A rare and special alignment in the galactic scheme of things calls for a similarly unique musical performance to mark the occasion and so it was with this gig in San Diego’s Ocean Beach neighborhood. July 25 marks “the Day Out of Time” in the Mayan calendar, akin to the Mayan New Year’s Eve according to late great Maya scholar/prophet Jose Arguelles. When this show from Stephen Perkins’ Banyan project was announced, it seemed like the type of synchronicity Arguelles long preached would manifest if humanity would move over to a 13-moon calendar.
“‘The Day Out of Time’ is the day to celebrate time is art. And since art is the basis of constructive peace, this day is also celebrated as International Peace through Culture Day,” said Arguelles’ Law of Time site of this year’s holiday (see LawofTime.org). “The Thirteen Moon New Year’s day occurs on July 26. Why is that? This date was originally correlated to the conjunction of the sun with Sirius rising. The 13-moon calendar is not just a solar-lunar orbital measure, but is coded to galactic timing cycles, most notably the Sirius cycle. Through the 13-moon calendar, human consciousness can enter into galactic consciousness. Give the human a harmonious standard of measure and then a harmonious human will walk a harmonious mile. Harmony – that’s what the day of time is all about!”
Peace and harmony were evident at Winston’s on this Friday night, and galactic consciousness seemed there for the taking as well. This was especially true with Perkins having pulled in Brian Jordan, former axeman for Karl Denson’s Tiny Universe, on guitar for the show. Jordan led many psychedelic trips in the Tiny Universe and Perkins is also well known for his cutting edge alt-psyche-rock excursions with Jane’s Addiction. The pairing therefore made for an intriguing combo here. Add in Dan Shulman from Garbage on bass and trumpeter Willie Waldman and Perkins had himself a dynamic quartet for the occasion.
The band rocked a vibrant high-energy sound throughout most of their two-hour set, led by Perkins’ hard-hitting attack. Here’s a guy who has played countless arena rock and even stadium gigs, yet he was still crushing the skins with the same fervor in the intimate confines of Winston’s. If Perkins was driving the spaceship, then Jordan was navigating with his interstellar fretwork. He can funk it up with the best of them, but he can also dig into the Jimi Hendrix power trio arsenal for scintillating riffage that can melt face. Waldman was the free-space wildcard with his trumpet, alternating between jazzy and spacey vibes depending on the direction of the jam. At times it sounded like Miles Davis was sitting in with the Band of Gypsys, which made for quite a compelling sound.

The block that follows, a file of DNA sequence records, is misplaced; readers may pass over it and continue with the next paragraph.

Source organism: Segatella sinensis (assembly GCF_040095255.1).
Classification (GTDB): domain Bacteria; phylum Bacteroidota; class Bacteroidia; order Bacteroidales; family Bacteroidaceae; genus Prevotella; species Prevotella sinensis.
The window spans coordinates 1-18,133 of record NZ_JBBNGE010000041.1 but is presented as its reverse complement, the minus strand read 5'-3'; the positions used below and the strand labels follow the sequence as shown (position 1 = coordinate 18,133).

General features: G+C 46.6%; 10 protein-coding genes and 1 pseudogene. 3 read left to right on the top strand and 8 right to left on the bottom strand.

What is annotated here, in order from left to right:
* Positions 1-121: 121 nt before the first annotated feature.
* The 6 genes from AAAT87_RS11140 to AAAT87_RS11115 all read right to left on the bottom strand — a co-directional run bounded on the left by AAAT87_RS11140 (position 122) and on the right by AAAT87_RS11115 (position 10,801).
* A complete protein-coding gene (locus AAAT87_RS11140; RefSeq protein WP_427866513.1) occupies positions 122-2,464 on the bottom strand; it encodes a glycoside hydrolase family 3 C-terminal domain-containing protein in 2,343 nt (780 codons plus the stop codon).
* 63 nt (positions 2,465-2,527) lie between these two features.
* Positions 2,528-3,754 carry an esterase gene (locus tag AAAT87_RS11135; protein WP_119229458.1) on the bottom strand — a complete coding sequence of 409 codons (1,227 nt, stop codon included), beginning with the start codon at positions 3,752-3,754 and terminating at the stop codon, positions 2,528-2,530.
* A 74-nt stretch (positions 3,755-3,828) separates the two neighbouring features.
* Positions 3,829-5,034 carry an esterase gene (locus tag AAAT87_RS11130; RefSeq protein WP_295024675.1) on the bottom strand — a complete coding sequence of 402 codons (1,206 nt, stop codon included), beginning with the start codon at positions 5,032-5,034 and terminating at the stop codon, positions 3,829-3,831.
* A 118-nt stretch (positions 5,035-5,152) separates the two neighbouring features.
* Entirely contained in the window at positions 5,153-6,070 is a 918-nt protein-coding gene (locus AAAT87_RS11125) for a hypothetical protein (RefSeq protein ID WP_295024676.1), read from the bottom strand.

This was most true on the spacey jams that recalled the reality-shifting alternate dimensions of Miles Davis’ Bitches Brew era. Davis may even be responsible for launching the alternative rock genre with the fusion sound he pioneered in the late ‘60s and early ‘70s, adding psychedelic guitar to his jazz bands to create a new sound. Perkins is clearly a fan and it was a treat to see him playing around with the fusion genre here.
The crowd was rather sparse in the beginning of the show but continued to grow throughout the set as passersby seemed to be drawn in by the sound that was blasting out of the club to send ripples through the space-time continuum. If the club had been downtown, it probably would have drawn a crowd many times larger, with much of San Diego’s attention focused downtown for Comic-Con International.
Perkins himself was said to be heading down after the show for a late night jam with Metallica’s Kirk Hammett and Exodus, but psychedelia such as this is best experienced in the laid back environs of Ocean Beach. Linkin Park had headlined Comic-Con’s MTV Fanfest the previous night right next to the Padres’ Petco Park and drew a large gathering, but the vibe seemed somewhat sanitized by all the corporate glitz. With Banyan tripping the light fantastic at Winstons, it seemed like that window to galactic consciousness was open and accessible.